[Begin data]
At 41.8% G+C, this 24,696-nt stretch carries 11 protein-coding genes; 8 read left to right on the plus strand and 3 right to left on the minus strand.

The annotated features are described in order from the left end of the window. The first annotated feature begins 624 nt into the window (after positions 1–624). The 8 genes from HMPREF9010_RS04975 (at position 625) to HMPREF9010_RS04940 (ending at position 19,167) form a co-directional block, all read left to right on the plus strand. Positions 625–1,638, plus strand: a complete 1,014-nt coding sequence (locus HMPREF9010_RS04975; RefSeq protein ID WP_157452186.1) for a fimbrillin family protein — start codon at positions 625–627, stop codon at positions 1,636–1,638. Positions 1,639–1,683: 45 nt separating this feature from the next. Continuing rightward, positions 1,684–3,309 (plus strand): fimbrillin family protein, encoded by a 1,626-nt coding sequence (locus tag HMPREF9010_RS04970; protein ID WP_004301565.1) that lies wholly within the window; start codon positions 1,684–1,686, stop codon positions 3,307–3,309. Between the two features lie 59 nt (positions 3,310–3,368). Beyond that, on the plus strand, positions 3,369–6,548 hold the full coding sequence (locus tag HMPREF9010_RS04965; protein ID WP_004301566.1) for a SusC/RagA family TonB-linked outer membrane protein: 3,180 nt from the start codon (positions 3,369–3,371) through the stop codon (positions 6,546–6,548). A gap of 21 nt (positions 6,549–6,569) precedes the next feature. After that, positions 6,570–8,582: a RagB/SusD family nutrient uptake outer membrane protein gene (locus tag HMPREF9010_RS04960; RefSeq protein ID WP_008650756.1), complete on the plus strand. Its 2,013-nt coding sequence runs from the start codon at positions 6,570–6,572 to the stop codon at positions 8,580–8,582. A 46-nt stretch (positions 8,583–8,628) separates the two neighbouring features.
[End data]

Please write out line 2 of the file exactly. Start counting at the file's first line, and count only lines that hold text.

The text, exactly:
The annotated features are described in order from the left end of the window. The first annotated feature begins 624 nt into the window (after positions 1–624). The 8 genes from HMPREF9010_RS04975 (at position 625) to HMPREF9010_RS04940 (ending at position 19,167) form a co-directional block, all read left to right on the plus strand. Positions 625–1,638, plus strand: a complete 1,014-nt coding sequence (locus HMPREF9010_RS04975; RefSeq protein ID WP_157452186.1) for a fimbrillin family protein — start codon at positions 625–627, stop codon at positions 1,636–1,638. Positions 1,639–1,683: 45 nt separating this feature from the next. Continuing rightward, positions 1,684–3,309 (plus strand): fimbrillin family protein, encoded by a 1,626-nt coding sequence (locus tag HMPREF9010_RS04970; protein ID WP_004301565.1) that lies wholly within the window; start codon positions 1,684–1,686, stop codon positions 3,307–3,309. Between the two features lie 59 nt (positions 3,310–3,368). Beyond that, on the plus strand, positions 3,369–6,548 hold the full coding sequence (locus tag HMPREF9010_RS04965; protein ID WP_004301566.1) for a SusC/RagA family TonB-linked outer membrane protein: 3,180 nt from the start codon (positions 3,369–3,371) through the stop codon (positions 6,546–6,548). A gap of 21 nt (positions 6,549–6,569) precedes the next feature. After that, positions 6,570–8,582: a RagB/SusD family nutrient uptake outer membrane protein gene (locus tag HMPREF9010_RS04960; RefSeq protein ID WP_008650756.1), complete on the plus strand. Its 2,013-nt coding sequence runs from the start codon at positions 6,570–6,572 to the stop codon at positions 8,580–8,582. A 46-nt stretch (positions 8,583–8,628) separates the two neighbouring features.